I found the result-thus-far rather more Mormon than I expected, on the one hand, with a lot of prior questions about the value of physically-embodied existence / technology / learning / culture answering themselves quite naturally. I also answered a lingering question about souls of particular inclinations that seem markedly unsuitable to mortal thriving. I would point to Jane Jacobs are a facetious-seeming but entirely serious example: a reading of her passages on how the ideal city-street works or on minimizing the number of automobiles or not relying on rigid top-down planning reveals a mind that is looking at the city as something of a spiritually-educative environment that allows the 'juveniles' to express themselves and observe how their individual labours combine to produce an organic and rich environment. This set of ideals strikes me as futile for a mortal city planner, but oddly fitting if, say, an 'exalted' mother (or consultant to an 'exalted' family) were concerned with arranging dwelling-spaces for millions of children at a highly-collaborative stage of their learning that must balance harmony and independence. The 'not too many automobiles' ideal is precisely matronizing in a very deep and constructive way -- it is best to have fewer toys that the children learn to share properly, than to eliminate conflict by providing everyone with a personal toy. Needless to say, the city-planners Jacobs was up against never understood this insight and thought of such impulses as humourless communism. At the same time, this analysis also validates the insights of homesteaders who correctly perceive the 'city' as a rather adolescent environment and try to escape it for frontier or rural living. And of course, Jacobs' insights were ultimately spindled and distorted in the service of Sorathic forces that deliberately wish to keep people from progressing beyond a 'juvenile' stage.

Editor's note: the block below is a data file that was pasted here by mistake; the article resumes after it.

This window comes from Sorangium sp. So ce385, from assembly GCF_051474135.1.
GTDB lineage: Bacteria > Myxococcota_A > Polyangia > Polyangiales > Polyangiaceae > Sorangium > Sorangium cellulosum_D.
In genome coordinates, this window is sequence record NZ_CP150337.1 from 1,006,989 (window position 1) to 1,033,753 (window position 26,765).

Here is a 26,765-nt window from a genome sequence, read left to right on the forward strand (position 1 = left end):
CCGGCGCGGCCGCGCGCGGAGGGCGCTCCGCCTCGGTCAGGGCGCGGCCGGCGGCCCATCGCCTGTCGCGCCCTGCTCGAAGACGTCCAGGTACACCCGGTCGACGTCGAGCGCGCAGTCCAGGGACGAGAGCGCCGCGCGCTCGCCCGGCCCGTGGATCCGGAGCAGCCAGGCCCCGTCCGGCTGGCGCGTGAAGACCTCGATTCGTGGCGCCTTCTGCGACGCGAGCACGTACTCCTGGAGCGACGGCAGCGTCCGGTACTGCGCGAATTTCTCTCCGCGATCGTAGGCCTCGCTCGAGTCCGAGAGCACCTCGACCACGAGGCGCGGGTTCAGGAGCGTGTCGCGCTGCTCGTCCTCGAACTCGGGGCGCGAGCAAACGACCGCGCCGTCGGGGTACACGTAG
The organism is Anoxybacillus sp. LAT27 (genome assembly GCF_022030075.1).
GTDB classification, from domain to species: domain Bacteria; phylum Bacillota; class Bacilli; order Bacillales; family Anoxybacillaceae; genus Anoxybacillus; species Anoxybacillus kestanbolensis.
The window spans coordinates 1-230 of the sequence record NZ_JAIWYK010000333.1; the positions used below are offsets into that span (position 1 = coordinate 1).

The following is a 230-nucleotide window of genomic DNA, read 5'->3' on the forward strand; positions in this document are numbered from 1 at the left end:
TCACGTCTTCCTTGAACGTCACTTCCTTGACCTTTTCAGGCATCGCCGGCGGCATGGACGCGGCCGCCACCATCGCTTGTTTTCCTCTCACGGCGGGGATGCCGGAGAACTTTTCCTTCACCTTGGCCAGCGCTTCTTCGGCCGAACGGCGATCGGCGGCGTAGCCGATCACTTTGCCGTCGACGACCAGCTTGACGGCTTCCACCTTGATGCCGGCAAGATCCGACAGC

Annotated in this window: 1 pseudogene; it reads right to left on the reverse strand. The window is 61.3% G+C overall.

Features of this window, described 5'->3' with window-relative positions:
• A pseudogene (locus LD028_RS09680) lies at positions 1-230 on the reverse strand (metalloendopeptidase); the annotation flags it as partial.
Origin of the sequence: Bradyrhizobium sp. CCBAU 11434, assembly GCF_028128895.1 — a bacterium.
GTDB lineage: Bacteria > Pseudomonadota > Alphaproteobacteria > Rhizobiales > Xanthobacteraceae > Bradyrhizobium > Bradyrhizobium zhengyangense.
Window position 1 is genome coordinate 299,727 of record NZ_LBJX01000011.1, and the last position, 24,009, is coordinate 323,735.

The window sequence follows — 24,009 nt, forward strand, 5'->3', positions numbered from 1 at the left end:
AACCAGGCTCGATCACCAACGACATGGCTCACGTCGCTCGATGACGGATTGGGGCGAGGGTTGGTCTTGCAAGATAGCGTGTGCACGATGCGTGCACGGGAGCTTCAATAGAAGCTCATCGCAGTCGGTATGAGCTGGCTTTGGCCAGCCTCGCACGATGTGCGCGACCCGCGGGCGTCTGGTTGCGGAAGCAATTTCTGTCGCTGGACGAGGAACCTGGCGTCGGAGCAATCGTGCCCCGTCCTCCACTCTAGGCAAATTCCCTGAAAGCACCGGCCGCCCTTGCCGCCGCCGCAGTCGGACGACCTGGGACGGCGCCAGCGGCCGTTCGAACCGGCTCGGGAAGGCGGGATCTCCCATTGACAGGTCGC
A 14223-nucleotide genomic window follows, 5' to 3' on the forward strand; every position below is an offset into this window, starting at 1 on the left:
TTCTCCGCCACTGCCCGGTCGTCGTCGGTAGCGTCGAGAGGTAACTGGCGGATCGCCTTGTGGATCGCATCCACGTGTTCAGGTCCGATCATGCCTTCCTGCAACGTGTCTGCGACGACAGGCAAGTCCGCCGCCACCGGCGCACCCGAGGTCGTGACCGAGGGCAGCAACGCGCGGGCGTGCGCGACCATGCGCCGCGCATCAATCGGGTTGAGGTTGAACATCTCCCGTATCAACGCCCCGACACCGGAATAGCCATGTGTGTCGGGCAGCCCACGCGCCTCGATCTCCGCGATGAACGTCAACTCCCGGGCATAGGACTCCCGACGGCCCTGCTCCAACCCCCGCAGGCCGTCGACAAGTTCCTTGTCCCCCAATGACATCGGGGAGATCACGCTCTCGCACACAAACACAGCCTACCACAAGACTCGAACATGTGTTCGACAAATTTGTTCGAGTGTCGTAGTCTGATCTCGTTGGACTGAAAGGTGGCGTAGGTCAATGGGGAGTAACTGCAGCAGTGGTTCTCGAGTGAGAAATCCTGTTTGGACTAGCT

In contemplating this example, I alleviated a surprising sin of my own in that regard, since I also had a fruitless and time-wasting obsession with imagining how my own city or various other cities on Earth ought to evolve, while understanding perfectly well that will never happen!